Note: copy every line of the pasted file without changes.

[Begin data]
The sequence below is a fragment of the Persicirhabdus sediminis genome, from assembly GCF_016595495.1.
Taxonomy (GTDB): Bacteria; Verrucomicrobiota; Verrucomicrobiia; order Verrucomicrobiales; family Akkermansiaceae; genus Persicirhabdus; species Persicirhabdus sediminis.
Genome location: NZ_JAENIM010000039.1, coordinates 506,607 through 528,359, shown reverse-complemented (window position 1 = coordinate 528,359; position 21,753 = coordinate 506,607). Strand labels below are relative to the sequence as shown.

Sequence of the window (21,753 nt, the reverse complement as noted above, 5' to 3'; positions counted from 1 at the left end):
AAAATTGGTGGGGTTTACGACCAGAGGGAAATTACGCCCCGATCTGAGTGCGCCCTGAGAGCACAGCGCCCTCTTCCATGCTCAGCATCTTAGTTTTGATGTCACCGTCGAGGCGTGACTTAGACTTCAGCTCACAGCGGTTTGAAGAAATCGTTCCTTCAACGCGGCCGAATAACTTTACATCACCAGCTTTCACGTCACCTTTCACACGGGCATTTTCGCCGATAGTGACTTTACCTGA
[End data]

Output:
The sequence below is a fragment of the Persicirhabdus sediminis genome, from assembly GCF_016595495.1.
Taxonomy (GTDB): Bacteria; Verrucomicrobiota; Verrucomicrobiia; order Verrucomicrobiales; family Akkermansiaceae; genus Persicirhabdus; species Persicirhabdus sediminis.
Genome location: NZ_JAENIM010000039.1, coordinates 506,607 through 528,359, shown reverse-complemented (window position 1 = coordinate 528,359; position 21,753 = coordinate 506,607). Strand labels below are relative to the sequence as shown.

Sequence of the window (21,753 nt, the reverse complement as noted above, 5' to 3'; positions counted from 1 at the left end):
AAAATTGGTGGGGTTTACGACCAGAGGGAAATTACGCCCCGATCTGAGTGCGCCCTGAGAGCACAGCGCCCTCTTCCATGCTCAGCATCTTAGTTTTGATGTCACCGTCGAGGCGTGACTTAGACTTCAGCTCACAGCGGTTTGAAGAAATCGTTCCTTCAACGCGGCCGAATAACTTTACATCACCAGCTTTCACGTCACCTTTCACACGGGCATTTTCGCCGATAGTGACTTTACCTGA